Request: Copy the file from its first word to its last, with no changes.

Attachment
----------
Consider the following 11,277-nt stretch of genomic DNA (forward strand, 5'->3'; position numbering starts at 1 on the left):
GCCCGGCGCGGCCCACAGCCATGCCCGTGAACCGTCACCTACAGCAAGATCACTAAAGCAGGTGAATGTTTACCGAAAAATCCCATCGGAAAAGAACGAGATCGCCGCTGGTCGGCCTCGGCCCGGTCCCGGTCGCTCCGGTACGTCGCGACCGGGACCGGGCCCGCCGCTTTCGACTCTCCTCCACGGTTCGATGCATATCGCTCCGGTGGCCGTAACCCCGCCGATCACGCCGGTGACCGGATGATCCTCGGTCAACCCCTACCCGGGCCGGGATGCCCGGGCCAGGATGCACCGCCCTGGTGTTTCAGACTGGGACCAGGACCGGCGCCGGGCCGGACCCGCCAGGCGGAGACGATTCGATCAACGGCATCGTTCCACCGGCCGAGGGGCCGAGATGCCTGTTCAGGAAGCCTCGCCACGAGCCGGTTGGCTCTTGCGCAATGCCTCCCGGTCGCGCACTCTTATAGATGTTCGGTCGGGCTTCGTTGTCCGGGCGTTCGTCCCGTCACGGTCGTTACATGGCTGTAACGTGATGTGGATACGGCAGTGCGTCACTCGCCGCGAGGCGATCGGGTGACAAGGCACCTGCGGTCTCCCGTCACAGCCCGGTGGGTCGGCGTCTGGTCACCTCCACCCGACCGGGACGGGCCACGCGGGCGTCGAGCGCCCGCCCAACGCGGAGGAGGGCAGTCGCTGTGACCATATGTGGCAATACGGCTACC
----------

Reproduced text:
Consider the following 11,277-nt stretch of genomic DNA (forward strand, 5'->3'; position numbering starts at 1 on the left):
GCCCGGCGCGGCCCACAGCCATGCCCGTGAACCGTCACCTACAGCAAGATCACTAAAGCAGGTGAATGTTTACCGAAAAATCCCATCGGAAAAGAACGAGATCGCCGCTGGTCGGCCTCGGCCCGGTCCCGGTCGCTCCGGTACGTCGCGACCGGGACCGGGCCCGCCGCTTTCGACTCTCCTCCACGGTTCGATGCATATCGCTCCGGTGGCCGTAACCCCGCCGATCACGCCGGTGACCGGATGATCCTCGGTCAACCCCTACCCGGGCCGGGATGCCCGGGCCAGGATGCACCGCCCTGGTGTTTCAGACTGGGACCAGGACCGGCGCCGGGCCGGACCCGCCAGGCGGAGACGATTCGATCAACGGCATCGTTCCACCGGCCGAGGGGCCGAGATGCCTGTTCAGGAAGCCTCGCCACGAGCCGGTTGGCTCTTGCGCAATGCCTCCCGGTCGCGCACTCTTATAGATGTTCGGTCGGGCTTCGTTGTCCGGGCGTTCGTCCCGTCACGGTCGTTACATGGCTGTAACGTGATGTGGATACGGCAGTGCGTCACTCGCCGCGAGGCGATCGGGTGACAAGGCACCTGCGGTCTCCCGTCACAGCCCGGTGGGTCGGCGTCTGGTCACCTCCACCCGACCGGGACGGGCCACGCGGGCGTCGAGCGCCCGCCCAACGCGGAGGAGGGCAGTCGCTGTGACCATATGTGGCAATACGGCTACC